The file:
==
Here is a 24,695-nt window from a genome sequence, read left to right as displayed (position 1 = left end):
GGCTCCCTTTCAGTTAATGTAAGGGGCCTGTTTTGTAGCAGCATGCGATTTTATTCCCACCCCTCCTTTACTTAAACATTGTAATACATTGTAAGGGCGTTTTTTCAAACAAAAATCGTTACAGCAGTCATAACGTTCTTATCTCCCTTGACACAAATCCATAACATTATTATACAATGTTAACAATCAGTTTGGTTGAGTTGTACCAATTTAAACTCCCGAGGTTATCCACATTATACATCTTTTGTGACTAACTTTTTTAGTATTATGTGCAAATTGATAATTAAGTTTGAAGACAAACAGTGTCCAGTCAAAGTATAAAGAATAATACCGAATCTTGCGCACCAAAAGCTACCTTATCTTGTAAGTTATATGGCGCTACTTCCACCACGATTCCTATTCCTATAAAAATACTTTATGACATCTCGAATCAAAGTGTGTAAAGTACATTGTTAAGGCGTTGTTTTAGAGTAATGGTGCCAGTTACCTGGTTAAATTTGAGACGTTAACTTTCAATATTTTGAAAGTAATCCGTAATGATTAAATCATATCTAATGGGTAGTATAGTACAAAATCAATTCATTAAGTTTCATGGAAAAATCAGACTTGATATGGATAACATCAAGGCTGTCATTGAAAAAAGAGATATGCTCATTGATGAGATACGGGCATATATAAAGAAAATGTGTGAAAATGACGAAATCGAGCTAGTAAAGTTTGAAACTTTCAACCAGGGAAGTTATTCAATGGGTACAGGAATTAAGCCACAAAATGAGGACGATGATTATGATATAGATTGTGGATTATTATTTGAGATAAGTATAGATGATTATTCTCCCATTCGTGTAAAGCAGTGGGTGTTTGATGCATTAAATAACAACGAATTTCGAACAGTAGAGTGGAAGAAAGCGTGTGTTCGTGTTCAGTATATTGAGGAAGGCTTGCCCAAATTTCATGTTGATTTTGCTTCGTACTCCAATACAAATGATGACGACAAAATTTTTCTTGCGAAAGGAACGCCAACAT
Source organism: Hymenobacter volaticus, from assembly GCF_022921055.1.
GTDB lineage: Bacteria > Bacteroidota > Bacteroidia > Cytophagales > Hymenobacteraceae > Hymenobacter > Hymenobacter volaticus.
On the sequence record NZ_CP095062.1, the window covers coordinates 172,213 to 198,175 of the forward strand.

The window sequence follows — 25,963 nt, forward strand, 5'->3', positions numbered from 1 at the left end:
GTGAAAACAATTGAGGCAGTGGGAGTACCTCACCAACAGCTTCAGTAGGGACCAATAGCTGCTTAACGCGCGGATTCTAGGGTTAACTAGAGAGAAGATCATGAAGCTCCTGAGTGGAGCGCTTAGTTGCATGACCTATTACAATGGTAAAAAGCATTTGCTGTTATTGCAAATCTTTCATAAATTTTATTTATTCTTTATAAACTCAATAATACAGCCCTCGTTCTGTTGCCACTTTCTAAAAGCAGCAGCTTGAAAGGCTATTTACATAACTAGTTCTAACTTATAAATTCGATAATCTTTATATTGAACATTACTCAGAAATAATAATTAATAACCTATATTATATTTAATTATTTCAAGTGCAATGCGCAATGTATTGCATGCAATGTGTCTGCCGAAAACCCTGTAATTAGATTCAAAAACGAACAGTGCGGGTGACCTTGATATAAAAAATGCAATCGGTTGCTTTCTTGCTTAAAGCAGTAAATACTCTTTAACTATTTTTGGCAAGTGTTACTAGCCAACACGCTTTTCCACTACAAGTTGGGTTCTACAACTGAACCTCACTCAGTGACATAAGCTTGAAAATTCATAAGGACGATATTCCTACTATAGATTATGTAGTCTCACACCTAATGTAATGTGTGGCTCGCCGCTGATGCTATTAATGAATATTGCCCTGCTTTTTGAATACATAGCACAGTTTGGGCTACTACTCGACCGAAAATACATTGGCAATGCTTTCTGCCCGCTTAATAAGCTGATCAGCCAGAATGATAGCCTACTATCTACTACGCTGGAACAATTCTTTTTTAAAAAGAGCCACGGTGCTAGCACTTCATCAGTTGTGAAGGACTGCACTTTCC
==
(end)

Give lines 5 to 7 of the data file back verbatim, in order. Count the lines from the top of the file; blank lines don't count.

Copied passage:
On the sequence record NZ_CP095062.1, the window covers coordinates 172,213 to 198,175 of the forward strand.

The window sequence follows — 25,963 nt, forward strand, 5'->3', positions numbered from 1 at the left end:
GTGAAAACAATTGAGGCAGTGGGAGTACCTCACCAACAGCTTCAGTAGGGACCAATAGCTGCTTAACGCGCGGATTCTAGGGTTAACTAGAGAGAAGATCATGAAGCTCCTGAGTGGAGCGCTTAGTTGCATGACCTATTACAATGGTAAAAAGCATTTGCTGTTATTGCAAATCTTTCATAAATTTTATTTATTCTTTATAAACTCAATAATACAGCCCTCGTTCTGTTGCCACTTTCTAAAAGCAGCAGCTTGAAAGGCTATTTACATAACTAGTTCTAACTTATAAATTCGATAATCTTTATATTGAACATTACTCAGAAATAATAATTAATAACCTATATTATATTTAATTATTTCAAGTGCAATGCGCAATGTATTGCATGCAATGTGTCTGCCGAAAACCCTGTAATTAGATTCAAAAACGAACAGTGCGGGTGACCTTGATATAAAAAATGCAATCGGTTGCTTTCTTGCTTAAAGCAGTAAATACTCTTTAACTATTTTTGGCAAGTGTTACTAGCCAACACGCTTTTCCACTACAAGTTGGGTTCTACAACTGAACCTCACTCAGTGACATAAGCTTGAAAATTCATAAGGACGATATTCCTACTATAGATTATGTAGTCTCACACCTAATGTAATGTGTGGCTCGCCGCTGATGCTATTAATGAATATTGCCCTGCTTTTTGAATACATAGCACAGTTTGGGCTACTACTCGACCGAAAATACATTGGCAATGCTTTCTGCCCGCTTAATAAGCTGATCAGCCAGAATGATAGCCTACTATCTACTACGCTGGAACAATTCTTTTTTAAAAAGAGCCACGGTGCTAGCACTTCATCAGTTGTGAAGGACTGCACTTTCC